Sonic Grade: D
Tonally correct, which is one thing you can’t say for most of the Zeps in this series, that’s for sure. Those of you with crappy domestic copies, crappy imported reissues and crappy CDs, which is pretty much all there is of this recording, will not know what you’re missing.
Compare this title to some of the better Classic Zep releases and I expect you will notice that hearing into the midrange is a more difficult proposition on these songs, with reduced ambience and space around the voices and instruments.
What is lost in these newly remastered recordings? Lots of things, but the most obvious and bothersome is TRANSPARENCY.
Modern records are just so damn opaque. We can’t stand that sound. It drives us crazy. Important musical information — the kind we hear on even second-rate regular pressings — is simply nowhere to be found. That audiophiles as a group — including those that pass themselves off as champions of analog in the audio press — do not notice these failings does not speak well for either their equipment or their critical listening skills.
It is our contention that almost no one alive today is capable of making records that sound as good as the vintage ones we sell.
Once you hear a Hot Stamper pressing, those 180 gram records you own may never sound right to you again. They sure don’t sound right to us, but we are in the enviable position of being able to play the best properly-cleaned older pressings (reissues included) side by side with the newer ones. This allows the faults of the current reissues to become much more recognizable, to the point of actually being quite obvious. When you can hear the different pressings that way, head to head, there really is no comparison.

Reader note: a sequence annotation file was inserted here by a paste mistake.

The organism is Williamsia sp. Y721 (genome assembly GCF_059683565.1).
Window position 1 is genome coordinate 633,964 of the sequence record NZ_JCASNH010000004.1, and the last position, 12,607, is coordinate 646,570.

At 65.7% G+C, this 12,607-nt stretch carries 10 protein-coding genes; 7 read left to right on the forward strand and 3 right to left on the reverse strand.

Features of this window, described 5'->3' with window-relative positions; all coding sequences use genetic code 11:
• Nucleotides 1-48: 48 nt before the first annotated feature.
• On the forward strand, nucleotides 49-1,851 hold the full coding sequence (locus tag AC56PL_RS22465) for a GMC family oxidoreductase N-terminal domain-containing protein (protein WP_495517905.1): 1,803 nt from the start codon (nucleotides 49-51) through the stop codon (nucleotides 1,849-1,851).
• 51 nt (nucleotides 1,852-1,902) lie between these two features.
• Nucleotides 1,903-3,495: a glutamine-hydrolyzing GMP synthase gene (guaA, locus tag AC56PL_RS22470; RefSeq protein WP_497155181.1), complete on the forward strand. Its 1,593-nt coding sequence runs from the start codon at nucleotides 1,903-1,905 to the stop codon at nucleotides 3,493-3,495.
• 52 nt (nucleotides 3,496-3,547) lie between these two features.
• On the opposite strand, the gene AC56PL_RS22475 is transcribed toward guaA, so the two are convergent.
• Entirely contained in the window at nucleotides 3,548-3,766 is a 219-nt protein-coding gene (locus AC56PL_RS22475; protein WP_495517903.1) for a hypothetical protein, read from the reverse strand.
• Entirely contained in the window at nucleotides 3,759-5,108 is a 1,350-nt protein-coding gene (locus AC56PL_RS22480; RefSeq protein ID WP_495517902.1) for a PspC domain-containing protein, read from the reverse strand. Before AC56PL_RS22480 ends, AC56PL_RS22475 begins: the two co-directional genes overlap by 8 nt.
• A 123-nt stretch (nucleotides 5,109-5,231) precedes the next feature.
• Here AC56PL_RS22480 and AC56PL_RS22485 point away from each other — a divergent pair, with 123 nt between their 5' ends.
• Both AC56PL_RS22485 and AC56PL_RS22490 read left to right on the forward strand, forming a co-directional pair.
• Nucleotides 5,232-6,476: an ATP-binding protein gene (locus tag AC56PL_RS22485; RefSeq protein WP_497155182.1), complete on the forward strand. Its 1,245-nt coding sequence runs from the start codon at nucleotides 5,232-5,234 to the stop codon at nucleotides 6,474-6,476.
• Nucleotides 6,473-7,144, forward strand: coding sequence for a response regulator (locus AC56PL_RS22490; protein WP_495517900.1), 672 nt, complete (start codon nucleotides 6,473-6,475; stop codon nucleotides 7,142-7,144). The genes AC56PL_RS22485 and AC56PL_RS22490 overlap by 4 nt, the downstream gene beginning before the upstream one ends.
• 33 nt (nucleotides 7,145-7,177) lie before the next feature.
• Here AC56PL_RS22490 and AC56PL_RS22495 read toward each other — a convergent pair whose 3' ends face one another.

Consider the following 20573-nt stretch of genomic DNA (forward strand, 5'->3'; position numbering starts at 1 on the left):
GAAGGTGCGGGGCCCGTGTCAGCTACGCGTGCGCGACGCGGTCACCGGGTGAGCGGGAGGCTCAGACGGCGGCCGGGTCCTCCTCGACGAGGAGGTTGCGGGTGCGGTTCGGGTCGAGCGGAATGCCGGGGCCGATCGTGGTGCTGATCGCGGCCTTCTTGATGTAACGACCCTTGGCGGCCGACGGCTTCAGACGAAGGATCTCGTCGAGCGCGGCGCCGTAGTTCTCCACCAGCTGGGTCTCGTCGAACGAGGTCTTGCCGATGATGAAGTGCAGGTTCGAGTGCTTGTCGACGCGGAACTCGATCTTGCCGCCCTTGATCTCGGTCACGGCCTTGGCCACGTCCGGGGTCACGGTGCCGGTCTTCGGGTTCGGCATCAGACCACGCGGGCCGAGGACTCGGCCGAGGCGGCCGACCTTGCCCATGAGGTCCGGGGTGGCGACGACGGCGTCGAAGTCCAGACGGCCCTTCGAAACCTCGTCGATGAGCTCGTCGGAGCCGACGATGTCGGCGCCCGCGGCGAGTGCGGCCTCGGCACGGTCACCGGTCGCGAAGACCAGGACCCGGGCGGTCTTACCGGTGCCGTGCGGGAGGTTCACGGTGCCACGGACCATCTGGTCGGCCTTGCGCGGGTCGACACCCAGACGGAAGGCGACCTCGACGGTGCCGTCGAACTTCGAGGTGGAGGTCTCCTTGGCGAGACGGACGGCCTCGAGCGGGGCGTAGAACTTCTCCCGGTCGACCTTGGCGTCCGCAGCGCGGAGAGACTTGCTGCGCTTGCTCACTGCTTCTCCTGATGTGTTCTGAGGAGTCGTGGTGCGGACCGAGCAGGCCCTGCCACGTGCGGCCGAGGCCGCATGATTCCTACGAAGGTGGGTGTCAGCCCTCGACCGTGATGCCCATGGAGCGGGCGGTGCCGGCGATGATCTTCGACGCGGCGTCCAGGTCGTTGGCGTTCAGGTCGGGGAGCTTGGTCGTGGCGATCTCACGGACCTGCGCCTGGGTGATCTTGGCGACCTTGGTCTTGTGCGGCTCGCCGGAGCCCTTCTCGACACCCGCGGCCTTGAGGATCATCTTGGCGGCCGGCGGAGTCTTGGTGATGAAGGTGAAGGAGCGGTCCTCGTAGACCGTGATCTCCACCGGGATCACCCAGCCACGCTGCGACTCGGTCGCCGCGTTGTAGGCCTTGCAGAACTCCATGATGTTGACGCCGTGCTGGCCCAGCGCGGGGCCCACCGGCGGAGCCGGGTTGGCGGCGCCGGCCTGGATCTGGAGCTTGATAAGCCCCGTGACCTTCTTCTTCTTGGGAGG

A Lost Cause
The wonderful vintage discs we offer will surely shame any Heavy Vinyl pressings you own, as practically no Heavy Vinyl pressing has ever sounded especially transparent or spacious to us when played against the best Golden Age recordings, whether pressed back in the day or twenty years later.
This is precisely the reason we stopped carrying Modern LP Pressings in 2011 – they just can’t compete with good vintage vinyl, assuming that the vinyl in question has been properly mastered, pressed and cleaned.
This is of course something we would never assume — we clean the records and play them and that’s how we find out whether they are any good or not. There is no other way to do it — for any record from any era — despite what you may read elsewhere.
…along these lines can be found below.
Transparency, the other side of the Tubey Magical Richness coin, is key to the better pressings of this album as well as many of our other favorite demo discs.
Here are more records that will help you avoid listening for phony detail when evaluating equipment or tweaking your system.
The most important advice on the site can be found under the heading The Four Pillars of Success.
Record shootouts are the fastest and easiest way to hone your listening skills, a subject we discuss often on the site and directly address in this commentary from way back in 2005.
Here are more entries in our ongoing Shootout Advice series.